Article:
Iowa Learning Farms’ July Webinar Focuses on Growing Miscanthus for Biofuel Energy PDF Print E-mail
News Releases - Agribusiness
Written by Joy Venhorst   
Monday, 18 July 2011 12:18

AMES, Iowa — The Iowa Learning Farms’ (ILF) June webinar, to be held Wednesday, July 20, at noon, will feature Emily Heaton, who will present “Giant Miscanthus and other perennial energy crops.” The webinar is part of a series, hosted by ILF, held on the third Wednesday of each month. The webinars are held over the noon hour through Adobe Connect. All that is needed to participate is a computer with Internet access.

Emily Heaton is an assistant professor of agronomy at Iowa State University, focusing on biomass crop production and physiology. While pursuing her doctorate in crop sciences at the University of Illinois, she pioneered and led research comparing the biomass production of Miscanthus and switchgrass in the U.S., research that indicated Miscanthus could produce 250 percent more ethanol than corn, without requiring additional land. Heaton joined Iowa State from Ceres, a plant genetics company in California that specializes in biomass crop breeding for fuel. At Iowa State, Heaton focuses on best management practices for perennial energy crops, with particular emphasis on Miscanthus and switchgrass.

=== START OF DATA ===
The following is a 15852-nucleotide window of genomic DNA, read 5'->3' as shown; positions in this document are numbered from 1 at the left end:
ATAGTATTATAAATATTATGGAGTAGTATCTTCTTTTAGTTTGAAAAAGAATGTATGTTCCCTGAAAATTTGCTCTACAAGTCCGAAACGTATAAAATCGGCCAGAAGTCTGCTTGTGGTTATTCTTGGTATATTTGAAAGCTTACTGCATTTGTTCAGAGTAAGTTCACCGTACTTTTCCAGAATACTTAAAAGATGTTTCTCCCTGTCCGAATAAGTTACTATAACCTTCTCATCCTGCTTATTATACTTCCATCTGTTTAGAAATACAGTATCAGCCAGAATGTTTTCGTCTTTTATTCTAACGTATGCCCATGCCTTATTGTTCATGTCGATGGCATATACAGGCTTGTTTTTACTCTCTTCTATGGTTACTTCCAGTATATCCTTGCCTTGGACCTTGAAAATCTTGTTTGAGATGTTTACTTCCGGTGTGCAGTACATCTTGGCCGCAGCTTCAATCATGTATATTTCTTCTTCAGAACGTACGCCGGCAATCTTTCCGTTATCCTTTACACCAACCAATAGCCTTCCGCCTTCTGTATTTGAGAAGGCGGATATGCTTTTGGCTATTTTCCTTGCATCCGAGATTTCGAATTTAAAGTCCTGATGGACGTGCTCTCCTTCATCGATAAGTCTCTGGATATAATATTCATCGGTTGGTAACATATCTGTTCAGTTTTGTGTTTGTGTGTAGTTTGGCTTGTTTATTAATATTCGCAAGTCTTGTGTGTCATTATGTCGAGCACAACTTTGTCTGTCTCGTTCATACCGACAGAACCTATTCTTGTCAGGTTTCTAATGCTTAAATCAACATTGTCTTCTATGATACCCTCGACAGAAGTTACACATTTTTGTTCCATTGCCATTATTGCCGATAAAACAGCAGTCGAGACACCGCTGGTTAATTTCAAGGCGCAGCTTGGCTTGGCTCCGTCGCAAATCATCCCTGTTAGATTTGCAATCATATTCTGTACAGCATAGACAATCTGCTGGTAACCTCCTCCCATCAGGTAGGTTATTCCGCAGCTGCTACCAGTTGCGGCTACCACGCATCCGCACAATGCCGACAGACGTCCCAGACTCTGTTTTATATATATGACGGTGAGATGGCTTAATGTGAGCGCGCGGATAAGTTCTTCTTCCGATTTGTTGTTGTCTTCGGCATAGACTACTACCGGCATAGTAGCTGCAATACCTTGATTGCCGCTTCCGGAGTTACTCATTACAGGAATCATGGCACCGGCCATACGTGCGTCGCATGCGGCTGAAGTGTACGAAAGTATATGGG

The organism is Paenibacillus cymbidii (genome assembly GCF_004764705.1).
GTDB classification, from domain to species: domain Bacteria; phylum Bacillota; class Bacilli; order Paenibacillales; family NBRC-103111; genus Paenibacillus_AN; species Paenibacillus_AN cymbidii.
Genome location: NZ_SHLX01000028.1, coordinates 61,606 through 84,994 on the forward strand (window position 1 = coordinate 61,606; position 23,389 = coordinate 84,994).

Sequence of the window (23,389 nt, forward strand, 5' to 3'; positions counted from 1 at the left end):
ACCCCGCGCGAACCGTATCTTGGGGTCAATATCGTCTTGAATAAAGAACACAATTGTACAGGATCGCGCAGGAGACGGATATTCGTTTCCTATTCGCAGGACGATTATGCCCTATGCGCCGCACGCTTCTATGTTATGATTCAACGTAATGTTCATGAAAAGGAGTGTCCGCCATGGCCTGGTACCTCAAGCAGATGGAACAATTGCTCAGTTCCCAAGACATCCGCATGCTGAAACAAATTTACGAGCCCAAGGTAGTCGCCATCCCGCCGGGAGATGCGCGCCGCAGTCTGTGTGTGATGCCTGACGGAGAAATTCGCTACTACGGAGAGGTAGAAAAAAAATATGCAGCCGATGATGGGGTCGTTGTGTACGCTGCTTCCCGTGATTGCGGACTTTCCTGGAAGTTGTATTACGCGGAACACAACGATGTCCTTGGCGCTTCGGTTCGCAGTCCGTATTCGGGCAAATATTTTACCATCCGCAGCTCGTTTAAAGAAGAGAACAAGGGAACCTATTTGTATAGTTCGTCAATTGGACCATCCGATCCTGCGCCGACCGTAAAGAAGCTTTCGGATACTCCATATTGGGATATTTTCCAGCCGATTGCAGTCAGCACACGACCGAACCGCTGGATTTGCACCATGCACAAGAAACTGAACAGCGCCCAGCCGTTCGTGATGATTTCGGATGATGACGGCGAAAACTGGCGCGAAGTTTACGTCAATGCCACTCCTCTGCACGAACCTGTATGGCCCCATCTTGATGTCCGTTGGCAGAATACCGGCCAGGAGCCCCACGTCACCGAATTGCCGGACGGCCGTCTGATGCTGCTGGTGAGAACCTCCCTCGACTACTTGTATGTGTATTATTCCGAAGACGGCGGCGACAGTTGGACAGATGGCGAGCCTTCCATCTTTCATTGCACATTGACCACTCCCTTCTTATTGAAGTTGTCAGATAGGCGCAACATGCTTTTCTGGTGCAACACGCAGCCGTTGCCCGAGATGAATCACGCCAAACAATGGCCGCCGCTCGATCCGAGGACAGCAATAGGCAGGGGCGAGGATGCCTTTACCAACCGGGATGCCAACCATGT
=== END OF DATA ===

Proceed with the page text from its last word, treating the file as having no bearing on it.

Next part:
To connect to the webinar, go to: Heaton will be able to answer questions from webinar “attendees” via the Adobe Connect chat box. The ILF website homepage contains links for archived webinars from previous months:

Upcoming webinars include: ISU Agronomy professor Richard Cruse will discuss the report “Losing Ground” in August; Drake University Agricultural Law Center fellow Edward Cox will present information on the land tenure project with the Leopold Center for Sustainable Agriculture in September. Please contact ILF with other topic ideas for future webinar sessions.


blog comments powered by Disqus

Comments (0)Add Comment

Write comment
You must be logged in to post a comment. Please register if you do not have an account yet.